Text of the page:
Update: This is an early brain dump of some of the core concepts in my PhD thesis, which I’ve now completed. For a more fleshed out version of this, please see my dissertation, which can be downloaded here.
To say that Facebook does not care about privacy is really only half the story. Maybe even less than half.
Since the very beginning of Facebook, the company has consistently pushed the privacy envelope, but few people seem to be really asking why. The common conception seems to be that Facebook is simply making poor, ill informed privacy choices (frequent use of the word ‘blunder’ or ‘misstep’ in stories describing the latest Facebook privacy issue, for example). The Social Network, Aaron Sorkin’s cinematic account of Facebook’s founding and early days, portray site creator and CEO Mark Zuckerberg as a somewhat socially and emotionally inept genius, motivated to create the site by a desire for women and entry into one of the prestigious Harvard final clubs. This account is perhaps unsurprising, given that the film was adapted from Ben Mezrich’s book The Accidental Billionaires, which was based on evidence from many parties, except from anyone actually at Facebook, including Zuckerberg himself.
Nick Bilton, a New York Times tech writer says that when he asked a Facebook employee what Zuckerberg thinks about privacy, the employee laughed and said “He doesn’t believe in it.” This gets us a bit closer to what is really going on: Zuckerberg doesn’t believe in privacy because he believes in radical transparency instead. As Anil Dash put it: “Facebook is philosophically run by people who are extremists about information sharing.” Time and time again, Zuckerberg has said that Facebook’s goal is to make the world more open, connected and transparent. He truly believes that improving communication by making it more efficient will make the world a better place. In 2008 at the Facebook Developer Conference, Zuckerberg stated: “In the world we’re building where the world is more transparent, it becomes good for people to be good to each other. That’s really important as we try to solve some of the world’s problems.” Earlier this year, Zuckerberg inadvertently revealed a (secret?) Facebook insignia, hidden inside his hoodie, which doesn’t appear anywhere on the site or in any official Facebook communications. Among other things, the insignia reads “Making the world open and connected.”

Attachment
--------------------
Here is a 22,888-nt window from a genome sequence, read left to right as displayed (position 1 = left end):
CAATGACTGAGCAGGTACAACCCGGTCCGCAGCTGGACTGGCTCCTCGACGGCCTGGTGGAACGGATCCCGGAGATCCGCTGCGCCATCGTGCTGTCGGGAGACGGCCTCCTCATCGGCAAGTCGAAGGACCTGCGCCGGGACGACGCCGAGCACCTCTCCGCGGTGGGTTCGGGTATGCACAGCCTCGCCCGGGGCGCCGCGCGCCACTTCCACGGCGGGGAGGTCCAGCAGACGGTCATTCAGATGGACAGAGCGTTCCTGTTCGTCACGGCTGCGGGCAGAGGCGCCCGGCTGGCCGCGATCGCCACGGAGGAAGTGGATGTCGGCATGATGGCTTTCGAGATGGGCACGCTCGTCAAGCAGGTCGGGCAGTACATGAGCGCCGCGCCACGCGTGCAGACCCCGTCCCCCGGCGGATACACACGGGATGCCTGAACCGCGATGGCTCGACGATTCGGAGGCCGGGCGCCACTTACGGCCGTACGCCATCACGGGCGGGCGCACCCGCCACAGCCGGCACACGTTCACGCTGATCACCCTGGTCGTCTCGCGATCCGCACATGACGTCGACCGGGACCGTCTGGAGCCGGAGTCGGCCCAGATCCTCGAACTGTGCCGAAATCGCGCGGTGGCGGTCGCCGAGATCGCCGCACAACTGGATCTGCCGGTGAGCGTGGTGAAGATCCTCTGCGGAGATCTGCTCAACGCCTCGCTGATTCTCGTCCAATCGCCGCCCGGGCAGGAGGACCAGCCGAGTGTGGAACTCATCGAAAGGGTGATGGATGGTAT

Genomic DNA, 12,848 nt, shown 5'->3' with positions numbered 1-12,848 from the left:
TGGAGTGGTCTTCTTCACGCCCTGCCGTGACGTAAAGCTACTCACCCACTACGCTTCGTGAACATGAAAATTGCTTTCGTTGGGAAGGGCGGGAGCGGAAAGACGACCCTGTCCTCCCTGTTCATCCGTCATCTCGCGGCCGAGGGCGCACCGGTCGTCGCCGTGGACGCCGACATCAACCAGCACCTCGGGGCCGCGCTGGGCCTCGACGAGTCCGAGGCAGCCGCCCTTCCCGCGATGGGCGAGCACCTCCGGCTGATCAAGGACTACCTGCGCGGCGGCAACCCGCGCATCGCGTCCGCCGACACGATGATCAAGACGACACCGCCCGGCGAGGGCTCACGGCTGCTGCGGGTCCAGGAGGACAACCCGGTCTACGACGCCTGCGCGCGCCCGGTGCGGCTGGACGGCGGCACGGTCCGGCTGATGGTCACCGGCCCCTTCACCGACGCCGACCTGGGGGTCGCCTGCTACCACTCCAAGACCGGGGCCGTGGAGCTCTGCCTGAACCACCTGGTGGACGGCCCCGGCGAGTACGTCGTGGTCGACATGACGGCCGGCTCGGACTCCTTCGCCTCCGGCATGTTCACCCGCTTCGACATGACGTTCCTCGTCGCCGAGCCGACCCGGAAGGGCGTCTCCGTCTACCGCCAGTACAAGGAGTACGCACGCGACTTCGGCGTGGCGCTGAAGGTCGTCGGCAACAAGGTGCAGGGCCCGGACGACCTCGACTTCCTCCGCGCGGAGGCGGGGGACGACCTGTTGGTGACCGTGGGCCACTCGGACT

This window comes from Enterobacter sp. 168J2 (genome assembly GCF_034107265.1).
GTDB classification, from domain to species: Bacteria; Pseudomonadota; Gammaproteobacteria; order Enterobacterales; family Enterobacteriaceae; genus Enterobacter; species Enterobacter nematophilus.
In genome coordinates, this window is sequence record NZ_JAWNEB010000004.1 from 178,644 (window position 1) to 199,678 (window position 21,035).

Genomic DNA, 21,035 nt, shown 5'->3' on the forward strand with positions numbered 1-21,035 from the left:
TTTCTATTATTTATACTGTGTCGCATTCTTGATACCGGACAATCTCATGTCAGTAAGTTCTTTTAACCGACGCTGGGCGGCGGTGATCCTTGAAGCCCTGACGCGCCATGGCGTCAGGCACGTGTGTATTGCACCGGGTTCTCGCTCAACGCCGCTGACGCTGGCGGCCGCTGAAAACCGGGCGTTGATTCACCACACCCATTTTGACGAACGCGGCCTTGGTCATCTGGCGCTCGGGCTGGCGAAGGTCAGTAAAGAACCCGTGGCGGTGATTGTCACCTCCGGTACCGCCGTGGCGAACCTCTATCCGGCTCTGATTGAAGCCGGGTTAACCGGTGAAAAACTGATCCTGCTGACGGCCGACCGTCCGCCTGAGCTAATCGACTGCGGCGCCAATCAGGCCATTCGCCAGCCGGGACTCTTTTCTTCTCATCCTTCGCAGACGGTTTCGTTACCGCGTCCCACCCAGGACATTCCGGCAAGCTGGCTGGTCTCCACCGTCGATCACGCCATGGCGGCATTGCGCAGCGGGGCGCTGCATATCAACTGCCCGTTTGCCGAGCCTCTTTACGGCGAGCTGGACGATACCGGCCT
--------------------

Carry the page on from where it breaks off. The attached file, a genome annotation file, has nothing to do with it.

But here’s where it gets interesting. What no one seems to have asked is why are Zuckerberg and everyone at Facebook so into transparency or why he thinks being transparent and communicating efficiently will save the world. This sort way of thinking about the world long pre-dates Facebook, indeed, it runs throughout the philosophies embedded in the modern internet. It is the culture of the Californian Bay Area that has codeveloped along with the technologies it has created. Described most simply, it is a form of technological utopianism whose rhetorical roots lie in Norbert Wiener’s cybernetics of the 1940s and 1950s and 1960s American counterculture fused with the computing and digital networking technologies of the 1980s and 1990s. One of the core tenants of this mode of thinking was the belief that flattened hierarchies and the blurring of traditional boundaries — enabled by computing and networking technologies — would bring about a more equal and democratic world where individuals could be themselves and would be free to determine their own destinies. The 1990s saw the infusion of the New Right‘s celebration of free markets and economic liberalism into the mix, which further blurred hierarchies and the boundaries between work/play, personal/professional and producer/consumer. This evolution and merging of philosophies and ideas gave us The Californian Ideology in the 1990s, which spawned Web 2.0 in the mid 2000s.* But the most important aspect for our discussion of privacy, which draws on Wiener’s cybernetics, is the notion that most world problems are problems of inefficient, closed communication, disorder or poor information sharing. Computers, as systems, can be seen as sources of ‘moral good’ as they can solve these problems (see “The Human Use of Human Beings” for more on this). If the entire universe is code (a favourite notion of Kevin Kelly), then the conversion or merging of the analog with the digital would turn the physical world into a manageable system, one that can be indexed, managed, sorted and redistributed (and of course aggregated and datamined as well), thus making the world ordered, open, efficient and transparent. In other words, better. Sound familiar?